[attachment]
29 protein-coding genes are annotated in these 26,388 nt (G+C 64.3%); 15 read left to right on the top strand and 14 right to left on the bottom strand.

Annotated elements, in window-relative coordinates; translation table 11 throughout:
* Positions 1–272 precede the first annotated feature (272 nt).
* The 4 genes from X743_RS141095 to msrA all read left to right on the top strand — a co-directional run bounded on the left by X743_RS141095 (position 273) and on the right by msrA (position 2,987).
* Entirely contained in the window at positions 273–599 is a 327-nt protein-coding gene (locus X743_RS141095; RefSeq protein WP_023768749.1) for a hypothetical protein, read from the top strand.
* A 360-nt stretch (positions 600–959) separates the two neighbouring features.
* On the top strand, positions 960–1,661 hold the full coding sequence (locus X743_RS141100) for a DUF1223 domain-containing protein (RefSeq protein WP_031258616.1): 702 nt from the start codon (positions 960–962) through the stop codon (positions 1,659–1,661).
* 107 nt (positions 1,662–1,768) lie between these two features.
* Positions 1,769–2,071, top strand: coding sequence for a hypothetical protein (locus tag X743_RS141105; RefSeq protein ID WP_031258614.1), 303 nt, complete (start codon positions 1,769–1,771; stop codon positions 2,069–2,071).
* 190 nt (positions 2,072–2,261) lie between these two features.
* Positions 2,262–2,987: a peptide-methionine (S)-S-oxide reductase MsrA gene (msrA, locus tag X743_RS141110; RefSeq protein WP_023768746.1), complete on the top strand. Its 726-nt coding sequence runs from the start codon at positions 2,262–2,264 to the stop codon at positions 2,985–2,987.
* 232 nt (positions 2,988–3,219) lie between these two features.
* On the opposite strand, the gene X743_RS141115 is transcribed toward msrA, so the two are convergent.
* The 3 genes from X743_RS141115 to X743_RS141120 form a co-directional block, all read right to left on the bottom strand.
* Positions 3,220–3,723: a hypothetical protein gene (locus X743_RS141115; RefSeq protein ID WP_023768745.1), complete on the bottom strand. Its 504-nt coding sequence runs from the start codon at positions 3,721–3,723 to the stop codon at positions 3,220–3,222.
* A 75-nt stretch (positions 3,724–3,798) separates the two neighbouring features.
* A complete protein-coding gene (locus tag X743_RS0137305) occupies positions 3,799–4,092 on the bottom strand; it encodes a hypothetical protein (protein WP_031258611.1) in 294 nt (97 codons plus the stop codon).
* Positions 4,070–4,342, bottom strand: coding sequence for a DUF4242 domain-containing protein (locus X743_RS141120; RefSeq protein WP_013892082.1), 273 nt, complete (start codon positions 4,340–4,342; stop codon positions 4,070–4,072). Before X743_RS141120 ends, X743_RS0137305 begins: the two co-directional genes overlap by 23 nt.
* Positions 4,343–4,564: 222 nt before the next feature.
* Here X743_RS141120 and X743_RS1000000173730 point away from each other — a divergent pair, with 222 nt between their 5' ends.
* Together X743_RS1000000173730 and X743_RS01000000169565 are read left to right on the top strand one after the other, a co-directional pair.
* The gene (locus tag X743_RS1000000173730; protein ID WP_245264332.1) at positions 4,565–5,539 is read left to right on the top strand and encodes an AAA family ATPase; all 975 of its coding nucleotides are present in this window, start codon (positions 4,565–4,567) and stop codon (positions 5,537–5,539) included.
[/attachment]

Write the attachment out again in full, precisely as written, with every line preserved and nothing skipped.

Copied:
29 protein-coding genes are annotated in these 26,388 nt (G+C 64.3%); 15 read left to right on the top strand and 14 right to left on the bottom strand.

Annotated elements, in window-relative coordinates; translation table 11 throughout:
* Positions 1–272 precede the first annotated feature (272 nt).
* The 4 genes from X743_RS141095 to msrA all read left to right on the top strand — a co-directional run bounded on the left by X743_RS141095 (position 273) and on the right by msrA (position 2,987).
* Entirely contained in the window at positions 273–599 is a 327-nt protein-coding gene (locus X743_RS141095; RefSeq protein WP_023768749.1) for a hypothetical protein, read from the top strand.
* A 360-nt stretch (positions 600–959) separates the two neighbouring features.
* On the top strand, positions 960–1,661 hold the full coding sequence (locus X743_RS141100) for a DUF1223 domain-containing protein (RefSeq protein WP_031258616.1): 702 nt from the start codon (positions 960–962) through the stop codon (positions 1,659–1,661).
* 107 nt (positions 1,662–1,768) lie between these two features.
* Positions 1,769–2,071, top strand: coding sequence for a hypothetical protein (locus tag X743_RS141105; RefSeq protein ID WP_031258614.1), 303 nt, complete (start codon positions 1,769–1,771; stop codon positions 2,069–2,071).
* 190 nt (positions 2,072–2,261) lie between these two features.
* Positions 2,262–2,987: a peptide-methionine (S)-S-oxide reductase MsrA gene (msrA, locus tag X743_RS141110; RefSeq protein WP_023768746.1), complete on the top strand. Its 726-nt coding sequence runs from the start codon at positions 2,262–2,264 to the stop codon at positions 2,985–2,987.
* 232 nt (positions 2,988–3,219) lie between these two features.
* On the opposite strand, the gene X743_RS141115 is transcribed toward msrA, so the two are convergent.
* The 3 genes from X743_RS141115 to X743_RS141120 form a co-directional block, all read right to left on the bottom strand.
* Positions 3,220–3,723: a hypothetical protein gene (locus X743_RS141115; RefSeq protein ID WP_023768745.1), complete on the bottom strand. Its 504-nt coding sequence runs from the start codon at positions 3,721–3,723 to the stop codon at positions 3,220–3,222.
* A 75-nt stretch (positions 3,724–3,798) separates the two neighbouring features.
* A complete protein-coding gene (locus tag X743_RS0137305) occupies positions 3,799–4,092 on the bottom strand; it encodes a hypothetical protein (protein WP_031258611.1) in 294 nt (97 codons plus the stop codon).
* Positions 4,070–4,342, bottom strand: coding sequence for a DUF4242 domain-containing protein (locus X743_RS141120; RefSeq protein WP_013892082.1), 273 nt, complete (start codon positions 4,340–4,342; stop codon positions 4,070–4,072). Before X743_RS141120 ends, X743_RS0137305 begins: the two co-directional genes overlap by 23 nt.
* Positions 4,343–4,564: 222 nt before the next feature.
* Here X743_RS141120 and X743_RS1000000173730 point away from each other — a divergent pair, with 222 nt between their 5' ends.
* Together X743_RS1000000173730 and X743_RS01000000169565 are read left to right on the top strand one after the other, a co-directional pair.
* The gene (locus tag X743_RS1000000173730; protein ID WP_245264332.1) at positions 4,565–5,539 is read left to right on the top strand and encodes an AAA family ATPase; all 975 of its coding nucleotides are present in this window, start codon (positions 4,565–4,567) and stop codon (positions 5,537–5,539) included.